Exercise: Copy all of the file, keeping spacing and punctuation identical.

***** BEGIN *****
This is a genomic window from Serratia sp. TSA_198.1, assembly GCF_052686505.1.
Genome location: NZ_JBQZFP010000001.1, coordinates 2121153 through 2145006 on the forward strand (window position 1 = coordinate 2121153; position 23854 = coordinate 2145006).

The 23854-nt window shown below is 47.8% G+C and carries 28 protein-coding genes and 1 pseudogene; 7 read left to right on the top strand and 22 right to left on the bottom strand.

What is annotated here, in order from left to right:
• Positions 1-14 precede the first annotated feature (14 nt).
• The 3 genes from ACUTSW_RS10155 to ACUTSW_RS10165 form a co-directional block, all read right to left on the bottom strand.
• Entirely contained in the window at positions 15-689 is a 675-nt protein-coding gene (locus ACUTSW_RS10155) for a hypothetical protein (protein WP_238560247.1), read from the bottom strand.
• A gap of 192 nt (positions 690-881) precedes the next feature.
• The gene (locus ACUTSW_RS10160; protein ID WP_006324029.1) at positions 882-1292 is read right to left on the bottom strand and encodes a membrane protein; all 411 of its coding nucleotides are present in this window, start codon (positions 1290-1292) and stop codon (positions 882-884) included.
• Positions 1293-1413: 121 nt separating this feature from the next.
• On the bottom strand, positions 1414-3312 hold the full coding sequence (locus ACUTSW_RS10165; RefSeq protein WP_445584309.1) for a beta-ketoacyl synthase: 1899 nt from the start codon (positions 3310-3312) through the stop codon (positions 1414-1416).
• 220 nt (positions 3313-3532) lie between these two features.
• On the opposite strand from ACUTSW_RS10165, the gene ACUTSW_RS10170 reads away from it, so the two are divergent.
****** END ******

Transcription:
This is a genomic window from Serratia sp. TSA_198.1, assembly GCF_052686505.1.
Genome location: NZ_JBQZFP010000001.1, coordinates 2121153 through 2145006 on the forward strand (window position 1 = coordinate 2121153; position 23854 = coordinate 2145006).

The 23854-nt window shown below is 47.8% G+C and carries 28 protein-coding genes and 1 pseudogene; 7 read left to right on the top strand and 22 right to left on the bottom strand.

What is annotated here, in order from left to right:
• Positions 1-14 precede the first annotated feature (14 nt).
• The 3 genes from ACUTSW_RS10155 to ACUTSW_RS10165 form a co-directional block, all read right to left on the bottom strand.
• Entirely contained in the window at positions 15-689 is a 675-nt protein-coding gene (locus ACUTSW_RS10155) for a hypothetical protein (protein WP_238560247.1), read from the bottom strand.
• A gap of 192 nt (positions 690-881) precedes the next feature.
• The gene (locus ACUTSW_RS10160; protein ID WP_006324029.1) at positions 882-1292 is read right to left on the bottom strand and encodes a membrane protein; all 411 of its coding nucleotides are present in this window, start codon (positions 1290-1292) and stop codon (positions 882-884) included.
• Positions 1293-1413: 121 nt separating this feature from the next.
• On the bottom strand, positions 1414-3312 hold the full coding sequence (locus ACUTSW_RS10165; RefSeq protein WP_445584309.1) for a beta-ketoacyl synthase: 1899 nt from the start codon (positions 3310-3312) through the stop codon (positions 1414-1416).
• 220 nt (positions 3313-3532) lie between these two features.
• On the opposite strand from ACUTSW_RS10165, the gene ACUTSW_RS10170 reads away from it, so the two are divergent.